Second: R-71 would affirm the domestic partnership legislation that gives individuals and families the legal protections they need.

Despite the depressing budget situation last session, the Legislature and Governor took a bold step in the right direction by extending the legal protections afforded to married couples to families headed by same-sex partners or seniors who form stable households and register with the state.

This legislation is not just another law. This law supports a family with young children, protects a young gay student currently bullied at school, and ensures an older couple can take care of one another in their final years. This law is about Washington families and children and it needs to stay.

We believe all families need the same basic legal protections:

  • Labor and employment protections;
  • Access to school and medical records;
  • Family leave to care for sick family members;
  • Insurance and medical rights; and
  • Access to pensions and benefits in the event of disability or death of a parent or spouse.

No purpose is served by excluding domestic partners, or the children of gay and lesbian parents, from these protections, responsibilities and benefits, designed to promote family stability.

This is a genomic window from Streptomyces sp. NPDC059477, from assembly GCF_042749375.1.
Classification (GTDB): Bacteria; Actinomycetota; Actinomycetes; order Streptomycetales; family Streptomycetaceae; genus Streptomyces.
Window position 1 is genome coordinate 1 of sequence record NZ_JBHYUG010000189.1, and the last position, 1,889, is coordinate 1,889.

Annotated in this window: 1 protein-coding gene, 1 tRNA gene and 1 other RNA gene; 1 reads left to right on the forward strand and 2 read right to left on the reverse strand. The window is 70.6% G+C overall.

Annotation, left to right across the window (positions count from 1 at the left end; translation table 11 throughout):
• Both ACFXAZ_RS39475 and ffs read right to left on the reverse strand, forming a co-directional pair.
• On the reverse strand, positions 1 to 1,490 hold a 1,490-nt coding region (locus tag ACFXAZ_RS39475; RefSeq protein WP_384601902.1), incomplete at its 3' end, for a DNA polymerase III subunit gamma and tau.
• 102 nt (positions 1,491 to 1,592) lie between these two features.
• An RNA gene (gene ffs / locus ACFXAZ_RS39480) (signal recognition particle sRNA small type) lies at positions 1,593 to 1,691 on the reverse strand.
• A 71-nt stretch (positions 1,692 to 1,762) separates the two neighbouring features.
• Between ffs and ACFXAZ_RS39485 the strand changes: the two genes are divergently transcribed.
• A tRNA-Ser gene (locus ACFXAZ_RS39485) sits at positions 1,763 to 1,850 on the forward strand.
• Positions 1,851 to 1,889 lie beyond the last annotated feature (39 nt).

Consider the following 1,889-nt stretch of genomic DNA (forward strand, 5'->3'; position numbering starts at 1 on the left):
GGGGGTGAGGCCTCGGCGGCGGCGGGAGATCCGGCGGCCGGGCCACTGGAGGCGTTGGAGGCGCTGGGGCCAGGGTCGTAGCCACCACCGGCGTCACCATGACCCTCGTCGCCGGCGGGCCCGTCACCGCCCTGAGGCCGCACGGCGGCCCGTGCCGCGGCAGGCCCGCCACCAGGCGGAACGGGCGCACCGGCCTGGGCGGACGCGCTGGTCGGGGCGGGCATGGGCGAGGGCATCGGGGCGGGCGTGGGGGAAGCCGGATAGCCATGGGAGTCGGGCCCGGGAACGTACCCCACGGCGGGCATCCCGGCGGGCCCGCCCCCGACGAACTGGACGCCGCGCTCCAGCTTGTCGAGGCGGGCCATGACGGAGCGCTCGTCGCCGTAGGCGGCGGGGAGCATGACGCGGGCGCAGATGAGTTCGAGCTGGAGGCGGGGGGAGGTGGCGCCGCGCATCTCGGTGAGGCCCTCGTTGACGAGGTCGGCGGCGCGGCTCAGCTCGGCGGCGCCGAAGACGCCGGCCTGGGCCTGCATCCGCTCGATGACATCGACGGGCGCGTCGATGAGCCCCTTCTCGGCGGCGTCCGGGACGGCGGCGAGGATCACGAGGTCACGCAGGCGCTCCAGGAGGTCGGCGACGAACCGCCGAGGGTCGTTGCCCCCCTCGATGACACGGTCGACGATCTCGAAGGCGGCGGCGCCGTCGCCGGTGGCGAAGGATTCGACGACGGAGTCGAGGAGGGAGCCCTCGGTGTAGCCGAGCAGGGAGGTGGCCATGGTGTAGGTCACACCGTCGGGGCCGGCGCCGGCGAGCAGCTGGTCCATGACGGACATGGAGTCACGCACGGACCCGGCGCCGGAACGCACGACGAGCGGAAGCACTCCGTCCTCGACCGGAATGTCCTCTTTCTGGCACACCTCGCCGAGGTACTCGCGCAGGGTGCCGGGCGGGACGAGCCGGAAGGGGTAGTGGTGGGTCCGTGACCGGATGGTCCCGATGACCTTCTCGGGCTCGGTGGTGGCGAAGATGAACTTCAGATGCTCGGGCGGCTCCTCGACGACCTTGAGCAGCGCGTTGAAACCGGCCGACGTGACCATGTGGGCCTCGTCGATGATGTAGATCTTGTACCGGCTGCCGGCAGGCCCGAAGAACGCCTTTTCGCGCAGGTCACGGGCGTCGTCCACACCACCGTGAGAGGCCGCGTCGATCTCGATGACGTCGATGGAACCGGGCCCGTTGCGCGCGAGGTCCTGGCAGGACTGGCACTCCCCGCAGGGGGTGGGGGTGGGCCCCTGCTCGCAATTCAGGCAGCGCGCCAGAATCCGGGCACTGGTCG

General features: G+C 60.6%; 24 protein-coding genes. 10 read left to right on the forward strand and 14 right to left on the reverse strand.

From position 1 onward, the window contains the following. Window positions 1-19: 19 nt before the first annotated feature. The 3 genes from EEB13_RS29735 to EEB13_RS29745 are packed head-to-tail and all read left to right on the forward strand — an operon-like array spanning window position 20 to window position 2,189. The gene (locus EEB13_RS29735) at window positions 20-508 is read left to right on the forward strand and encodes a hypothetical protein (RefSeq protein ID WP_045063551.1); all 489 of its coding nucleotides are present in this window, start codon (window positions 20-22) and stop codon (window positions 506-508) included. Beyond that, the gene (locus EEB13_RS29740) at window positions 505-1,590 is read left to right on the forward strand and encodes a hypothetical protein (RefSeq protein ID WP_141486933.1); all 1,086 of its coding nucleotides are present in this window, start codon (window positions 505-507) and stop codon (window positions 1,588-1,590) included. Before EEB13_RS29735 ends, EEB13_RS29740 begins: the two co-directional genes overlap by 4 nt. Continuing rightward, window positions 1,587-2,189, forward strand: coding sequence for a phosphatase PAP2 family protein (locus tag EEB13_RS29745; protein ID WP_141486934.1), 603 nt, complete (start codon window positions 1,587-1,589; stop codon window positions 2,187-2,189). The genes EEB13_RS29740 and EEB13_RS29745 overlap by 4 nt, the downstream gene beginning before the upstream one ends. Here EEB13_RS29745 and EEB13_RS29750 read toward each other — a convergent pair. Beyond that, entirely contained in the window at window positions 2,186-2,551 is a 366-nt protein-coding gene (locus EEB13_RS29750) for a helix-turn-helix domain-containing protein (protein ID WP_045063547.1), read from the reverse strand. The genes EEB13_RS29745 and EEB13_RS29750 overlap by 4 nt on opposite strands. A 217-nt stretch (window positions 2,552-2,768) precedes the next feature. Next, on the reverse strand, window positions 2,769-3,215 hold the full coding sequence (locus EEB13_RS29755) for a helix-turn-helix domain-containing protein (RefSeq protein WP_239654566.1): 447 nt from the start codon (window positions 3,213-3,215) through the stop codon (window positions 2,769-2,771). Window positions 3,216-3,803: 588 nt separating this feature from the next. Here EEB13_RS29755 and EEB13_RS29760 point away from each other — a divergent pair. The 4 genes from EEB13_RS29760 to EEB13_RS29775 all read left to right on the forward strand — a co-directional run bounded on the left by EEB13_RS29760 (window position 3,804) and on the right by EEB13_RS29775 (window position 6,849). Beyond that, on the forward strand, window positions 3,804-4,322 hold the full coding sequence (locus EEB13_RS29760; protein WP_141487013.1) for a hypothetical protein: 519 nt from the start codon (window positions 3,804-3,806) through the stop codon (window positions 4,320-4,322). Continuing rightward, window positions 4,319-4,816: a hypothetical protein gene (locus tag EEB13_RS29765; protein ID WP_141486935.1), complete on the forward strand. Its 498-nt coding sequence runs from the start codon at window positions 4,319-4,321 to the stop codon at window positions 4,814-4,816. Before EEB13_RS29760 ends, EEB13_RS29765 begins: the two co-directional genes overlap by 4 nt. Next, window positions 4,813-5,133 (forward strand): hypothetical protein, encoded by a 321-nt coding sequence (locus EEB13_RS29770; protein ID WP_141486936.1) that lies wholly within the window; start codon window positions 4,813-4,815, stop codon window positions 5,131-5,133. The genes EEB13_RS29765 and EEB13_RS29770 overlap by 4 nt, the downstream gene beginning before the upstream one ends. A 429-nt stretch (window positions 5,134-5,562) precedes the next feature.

Additionally, an estimated 3 to 5 percent of students identify as gay, lesbian, bisexual or transgender, or struggle with their sexual identity. In spite of growing levels of acceptance, sexual minority youths are overrepresented in the numbers of young people who are reported with mental health and substance abuse issues, who are victims of bullying, and who commit suicide. Removing discrimination based on sexual orientation from the law sends a profound message of hope and acceptance to those youths.

R-71 will ensure that all families and individuals have protection, a critical step towards changing our world and changing our schools.

Third: Rep. Laura Grant needs to go back to Olympia to continue working hard on behalf of Washington’s children.